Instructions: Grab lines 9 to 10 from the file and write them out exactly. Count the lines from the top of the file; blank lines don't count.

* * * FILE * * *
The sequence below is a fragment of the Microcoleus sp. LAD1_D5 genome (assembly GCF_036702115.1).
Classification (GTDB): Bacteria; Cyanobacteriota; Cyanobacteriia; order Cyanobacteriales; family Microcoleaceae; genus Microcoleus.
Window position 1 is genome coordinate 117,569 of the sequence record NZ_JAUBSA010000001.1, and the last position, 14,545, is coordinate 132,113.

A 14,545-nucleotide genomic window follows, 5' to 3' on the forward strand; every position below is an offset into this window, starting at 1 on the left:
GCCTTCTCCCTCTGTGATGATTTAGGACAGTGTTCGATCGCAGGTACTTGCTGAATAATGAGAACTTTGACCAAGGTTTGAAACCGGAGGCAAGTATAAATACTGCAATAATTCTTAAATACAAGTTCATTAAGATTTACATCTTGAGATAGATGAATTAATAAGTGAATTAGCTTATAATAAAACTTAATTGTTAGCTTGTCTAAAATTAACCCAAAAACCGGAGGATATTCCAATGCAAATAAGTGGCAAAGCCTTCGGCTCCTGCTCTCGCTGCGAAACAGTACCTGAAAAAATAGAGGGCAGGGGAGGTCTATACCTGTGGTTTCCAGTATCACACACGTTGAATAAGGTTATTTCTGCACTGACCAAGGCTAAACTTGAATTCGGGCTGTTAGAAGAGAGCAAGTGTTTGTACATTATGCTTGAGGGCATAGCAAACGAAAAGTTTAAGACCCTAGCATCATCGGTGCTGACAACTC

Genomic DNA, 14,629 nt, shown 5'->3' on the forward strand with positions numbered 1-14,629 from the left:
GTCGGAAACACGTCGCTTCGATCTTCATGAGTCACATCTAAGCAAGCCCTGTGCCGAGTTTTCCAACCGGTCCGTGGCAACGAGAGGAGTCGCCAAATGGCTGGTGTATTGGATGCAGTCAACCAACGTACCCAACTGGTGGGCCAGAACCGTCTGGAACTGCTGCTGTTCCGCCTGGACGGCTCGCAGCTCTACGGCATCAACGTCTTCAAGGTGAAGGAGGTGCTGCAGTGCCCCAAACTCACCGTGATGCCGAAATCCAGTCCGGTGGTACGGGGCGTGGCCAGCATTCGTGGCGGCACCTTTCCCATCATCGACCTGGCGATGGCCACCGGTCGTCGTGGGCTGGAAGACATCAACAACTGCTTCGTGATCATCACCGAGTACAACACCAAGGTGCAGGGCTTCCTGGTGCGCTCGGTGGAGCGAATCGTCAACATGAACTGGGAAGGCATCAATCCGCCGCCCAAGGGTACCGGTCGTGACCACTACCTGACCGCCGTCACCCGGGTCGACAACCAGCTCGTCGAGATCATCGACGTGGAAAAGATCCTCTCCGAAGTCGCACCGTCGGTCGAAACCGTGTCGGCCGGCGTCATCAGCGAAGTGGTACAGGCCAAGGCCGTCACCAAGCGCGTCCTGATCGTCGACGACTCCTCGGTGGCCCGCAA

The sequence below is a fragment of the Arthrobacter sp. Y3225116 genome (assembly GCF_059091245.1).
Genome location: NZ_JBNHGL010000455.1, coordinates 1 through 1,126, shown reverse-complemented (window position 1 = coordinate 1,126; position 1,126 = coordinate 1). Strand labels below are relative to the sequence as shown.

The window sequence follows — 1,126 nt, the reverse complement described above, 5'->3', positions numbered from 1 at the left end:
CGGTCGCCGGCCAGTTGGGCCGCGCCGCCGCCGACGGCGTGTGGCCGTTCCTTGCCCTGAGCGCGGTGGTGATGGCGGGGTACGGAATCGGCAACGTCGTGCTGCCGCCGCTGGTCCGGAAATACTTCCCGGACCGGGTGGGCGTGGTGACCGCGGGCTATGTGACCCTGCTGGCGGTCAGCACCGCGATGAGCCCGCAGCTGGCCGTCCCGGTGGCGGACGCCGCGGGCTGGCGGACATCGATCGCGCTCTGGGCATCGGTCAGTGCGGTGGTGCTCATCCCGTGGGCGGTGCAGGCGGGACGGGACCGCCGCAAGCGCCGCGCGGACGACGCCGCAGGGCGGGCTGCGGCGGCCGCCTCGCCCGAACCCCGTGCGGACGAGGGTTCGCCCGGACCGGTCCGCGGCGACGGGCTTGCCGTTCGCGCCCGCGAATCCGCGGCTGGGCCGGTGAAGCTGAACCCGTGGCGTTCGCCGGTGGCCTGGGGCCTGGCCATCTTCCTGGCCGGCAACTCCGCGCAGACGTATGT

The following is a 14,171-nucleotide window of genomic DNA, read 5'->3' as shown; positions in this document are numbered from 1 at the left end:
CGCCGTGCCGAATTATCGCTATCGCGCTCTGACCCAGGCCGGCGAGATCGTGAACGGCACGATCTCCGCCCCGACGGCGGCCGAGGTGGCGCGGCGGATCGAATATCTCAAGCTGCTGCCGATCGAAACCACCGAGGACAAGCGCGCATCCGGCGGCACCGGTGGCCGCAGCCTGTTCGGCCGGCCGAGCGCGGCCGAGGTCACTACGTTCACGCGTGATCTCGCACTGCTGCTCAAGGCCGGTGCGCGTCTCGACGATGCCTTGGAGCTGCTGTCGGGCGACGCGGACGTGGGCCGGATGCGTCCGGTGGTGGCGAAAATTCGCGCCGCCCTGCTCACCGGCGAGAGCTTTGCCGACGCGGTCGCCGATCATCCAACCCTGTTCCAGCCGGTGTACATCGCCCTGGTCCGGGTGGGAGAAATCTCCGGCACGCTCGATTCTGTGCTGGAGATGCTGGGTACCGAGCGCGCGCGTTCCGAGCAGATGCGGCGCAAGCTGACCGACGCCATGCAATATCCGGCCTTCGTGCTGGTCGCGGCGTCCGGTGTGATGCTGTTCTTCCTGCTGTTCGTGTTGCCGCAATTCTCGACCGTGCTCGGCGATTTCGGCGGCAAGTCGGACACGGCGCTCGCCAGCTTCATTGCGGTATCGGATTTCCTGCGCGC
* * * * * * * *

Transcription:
Genome location: NZ_JBNHGL010000455.1, coordinates 1 through 1,126, shown reverse-complemented (window position 1 = coordinate 1,126; position 1,126 = coordinate 1). Strand labels below are relative to the sequence as shown.

The window sequence follows — 1,126 nt, the reverse complement described above, 5'->3', positions numbered from 1 at the left end: